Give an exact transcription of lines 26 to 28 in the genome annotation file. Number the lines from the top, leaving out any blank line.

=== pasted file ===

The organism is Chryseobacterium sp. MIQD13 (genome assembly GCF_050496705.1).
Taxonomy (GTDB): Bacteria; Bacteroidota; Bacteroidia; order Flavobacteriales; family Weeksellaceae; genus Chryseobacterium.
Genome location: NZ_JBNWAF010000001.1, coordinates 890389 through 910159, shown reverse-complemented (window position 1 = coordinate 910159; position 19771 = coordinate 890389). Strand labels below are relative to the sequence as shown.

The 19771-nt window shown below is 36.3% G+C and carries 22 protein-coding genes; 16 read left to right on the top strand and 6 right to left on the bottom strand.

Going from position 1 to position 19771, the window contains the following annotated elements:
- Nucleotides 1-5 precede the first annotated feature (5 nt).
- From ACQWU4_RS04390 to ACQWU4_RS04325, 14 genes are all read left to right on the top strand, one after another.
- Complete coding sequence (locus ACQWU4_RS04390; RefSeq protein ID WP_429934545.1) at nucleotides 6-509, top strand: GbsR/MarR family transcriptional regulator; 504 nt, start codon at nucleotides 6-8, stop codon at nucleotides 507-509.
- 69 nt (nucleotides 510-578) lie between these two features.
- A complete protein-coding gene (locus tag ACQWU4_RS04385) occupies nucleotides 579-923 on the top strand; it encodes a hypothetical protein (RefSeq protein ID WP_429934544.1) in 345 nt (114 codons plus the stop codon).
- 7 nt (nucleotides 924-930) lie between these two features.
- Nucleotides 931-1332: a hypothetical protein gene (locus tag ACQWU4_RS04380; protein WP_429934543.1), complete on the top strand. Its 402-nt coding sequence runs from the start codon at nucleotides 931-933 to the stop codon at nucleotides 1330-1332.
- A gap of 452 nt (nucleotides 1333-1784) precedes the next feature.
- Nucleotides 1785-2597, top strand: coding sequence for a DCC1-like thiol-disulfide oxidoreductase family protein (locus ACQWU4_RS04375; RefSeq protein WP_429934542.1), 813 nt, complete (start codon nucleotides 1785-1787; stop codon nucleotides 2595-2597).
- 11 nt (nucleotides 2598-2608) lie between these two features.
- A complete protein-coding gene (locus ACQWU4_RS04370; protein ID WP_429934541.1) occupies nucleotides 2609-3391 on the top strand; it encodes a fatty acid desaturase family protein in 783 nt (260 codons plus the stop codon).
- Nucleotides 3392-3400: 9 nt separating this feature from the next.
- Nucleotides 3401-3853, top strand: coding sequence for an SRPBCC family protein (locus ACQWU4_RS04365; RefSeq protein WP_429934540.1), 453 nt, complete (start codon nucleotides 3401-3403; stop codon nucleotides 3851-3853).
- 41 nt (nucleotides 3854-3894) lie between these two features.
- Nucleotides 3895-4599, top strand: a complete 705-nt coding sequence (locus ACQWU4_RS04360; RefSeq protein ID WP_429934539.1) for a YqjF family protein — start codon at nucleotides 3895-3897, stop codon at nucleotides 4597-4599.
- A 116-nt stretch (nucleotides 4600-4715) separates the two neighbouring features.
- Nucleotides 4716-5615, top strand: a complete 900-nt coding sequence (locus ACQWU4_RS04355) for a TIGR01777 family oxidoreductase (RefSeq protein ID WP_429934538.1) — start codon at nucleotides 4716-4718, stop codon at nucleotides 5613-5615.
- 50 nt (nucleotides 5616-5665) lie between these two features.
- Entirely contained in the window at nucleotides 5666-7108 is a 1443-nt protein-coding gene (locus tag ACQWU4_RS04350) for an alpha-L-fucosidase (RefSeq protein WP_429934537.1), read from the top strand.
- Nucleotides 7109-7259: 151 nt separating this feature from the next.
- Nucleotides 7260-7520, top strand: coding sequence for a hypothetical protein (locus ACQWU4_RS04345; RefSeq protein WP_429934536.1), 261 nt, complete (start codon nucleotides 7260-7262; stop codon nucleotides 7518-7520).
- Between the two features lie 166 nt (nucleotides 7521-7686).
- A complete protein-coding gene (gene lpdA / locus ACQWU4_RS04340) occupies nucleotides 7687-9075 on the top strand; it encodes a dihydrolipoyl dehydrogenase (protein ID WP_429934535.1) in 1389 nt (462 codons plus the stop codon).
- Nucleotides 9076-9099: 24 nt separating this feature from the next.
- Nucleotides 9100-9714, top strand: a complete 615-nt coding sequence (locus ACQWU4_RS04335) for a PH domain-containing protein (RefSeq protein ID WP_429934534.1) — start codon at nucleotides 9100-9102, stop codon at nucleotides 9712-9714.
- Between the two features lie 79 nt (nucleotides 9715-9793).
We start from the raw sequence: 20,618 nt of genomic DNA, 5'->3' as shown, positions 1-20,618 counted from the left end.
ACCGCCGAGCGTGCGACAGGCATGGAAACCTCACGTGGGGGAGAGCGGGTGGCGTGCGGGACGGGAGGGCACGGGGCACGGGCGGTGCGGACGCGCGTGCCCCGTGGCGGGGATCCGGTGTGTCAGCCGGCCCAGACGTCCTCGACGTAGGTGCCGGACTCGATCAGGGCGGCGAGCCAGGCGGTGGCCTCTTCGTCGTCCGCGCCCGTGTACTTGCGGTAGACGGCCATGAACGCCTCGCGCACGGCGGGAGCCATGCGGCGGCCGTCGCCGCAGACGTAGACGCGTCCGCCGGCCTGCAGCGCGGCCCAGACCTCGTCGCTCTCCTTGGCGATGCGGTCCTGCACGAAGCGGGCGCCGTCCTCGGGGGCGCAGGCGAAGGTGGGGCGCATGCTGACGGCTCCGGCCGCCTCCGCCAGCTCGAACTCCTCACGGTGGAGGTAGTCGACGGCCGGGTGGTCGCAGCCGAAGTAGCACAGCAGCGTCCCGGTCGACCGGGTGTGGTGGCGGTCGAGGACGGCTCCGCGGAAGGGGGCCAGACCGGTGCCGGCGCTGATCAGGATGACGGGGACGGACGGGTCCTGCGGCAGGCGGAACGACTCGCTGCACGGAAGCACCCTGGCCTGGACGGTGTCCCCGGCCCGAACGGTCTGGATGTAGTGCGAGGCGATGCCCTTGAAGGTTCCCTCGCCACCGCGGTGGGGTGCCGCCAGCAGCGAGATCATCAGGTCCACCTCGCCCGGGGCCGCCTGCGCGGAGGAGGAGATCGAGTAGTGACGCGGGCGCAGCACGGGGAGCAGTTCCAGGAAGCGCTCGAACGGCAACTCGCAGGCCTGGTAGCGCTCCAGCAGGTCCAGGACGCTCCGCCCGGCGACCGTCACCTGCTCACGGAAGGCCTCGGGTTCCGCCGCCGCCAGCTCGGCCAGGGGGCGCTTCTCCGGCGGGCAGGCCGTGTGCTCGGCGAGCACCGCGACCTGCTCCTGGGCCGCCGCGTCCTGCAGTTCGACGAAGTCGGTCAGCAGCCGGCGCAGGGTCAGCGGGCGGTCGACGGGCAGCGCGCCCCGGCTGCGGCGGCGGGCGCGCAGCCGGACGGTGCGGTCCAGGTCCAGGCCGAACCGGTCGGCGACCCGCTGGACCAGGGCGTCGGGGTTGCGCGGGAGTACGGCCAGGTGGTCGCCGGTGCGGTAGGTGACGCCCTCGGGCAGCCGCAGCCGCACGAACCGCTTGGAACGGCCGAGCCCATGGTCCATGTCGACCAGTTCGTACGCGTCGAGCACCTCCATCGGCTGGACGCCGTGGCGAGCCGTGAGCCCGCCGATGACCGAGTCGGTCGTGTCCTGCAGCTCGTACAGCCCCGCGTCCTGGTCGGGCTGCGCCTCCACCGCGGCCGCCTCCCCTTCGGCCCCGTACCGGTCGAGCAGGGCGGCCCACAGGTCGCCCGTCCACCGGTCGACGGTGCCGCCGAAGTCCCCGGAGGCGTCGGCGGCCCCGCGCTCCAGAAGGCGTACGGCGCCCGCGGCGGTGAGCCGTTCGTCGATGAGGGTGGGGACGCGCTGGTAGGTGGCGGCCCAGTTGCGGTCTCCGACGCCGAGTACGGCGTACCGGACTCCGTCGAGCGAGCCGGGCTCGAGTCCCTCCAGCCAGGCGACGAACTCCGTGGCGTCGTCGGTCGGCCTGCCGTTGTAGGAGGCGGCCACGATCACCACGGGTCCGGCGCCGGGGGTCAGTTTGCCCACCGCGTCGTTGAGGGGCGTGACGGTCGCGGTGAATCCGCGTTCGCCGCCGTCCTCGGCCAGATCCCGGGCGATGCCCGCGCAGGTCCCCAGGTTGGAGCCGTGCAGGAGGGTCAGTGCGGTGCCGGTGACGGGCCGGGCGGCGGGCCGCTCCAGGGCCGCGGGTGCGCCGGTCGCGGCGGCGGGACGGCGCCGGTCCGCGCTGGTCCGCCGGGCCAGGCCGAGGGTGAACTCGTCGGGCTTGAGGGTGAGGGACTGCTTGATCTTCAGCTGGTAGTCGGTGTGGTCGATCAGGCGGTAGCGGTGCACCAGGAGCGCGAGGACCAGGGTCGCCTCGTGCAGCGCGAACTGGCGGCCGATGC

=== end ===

- Nucleotides 7260-7520, top strand: coding sequence for a hypothetical protein (locus ACQWU4_RS04345; RefSeq protein WP_429934536.1), 261 nt, complete (start codon nucleotides 7260-7262; stop codon nucleotides 7518-7520).
- Between the two features lie 166 nt (nucleotides 7521-7686).
- A complete protein-coding gene (gene lpdA / locus ACQWU4_RS04340) occupies nucleotides 7687-9075 on the top strand; it encodes a dihydrolipoyl dehydrogenase (protein ID WP_429934535.1) in 1389 nt (462 codons plus the stop codon).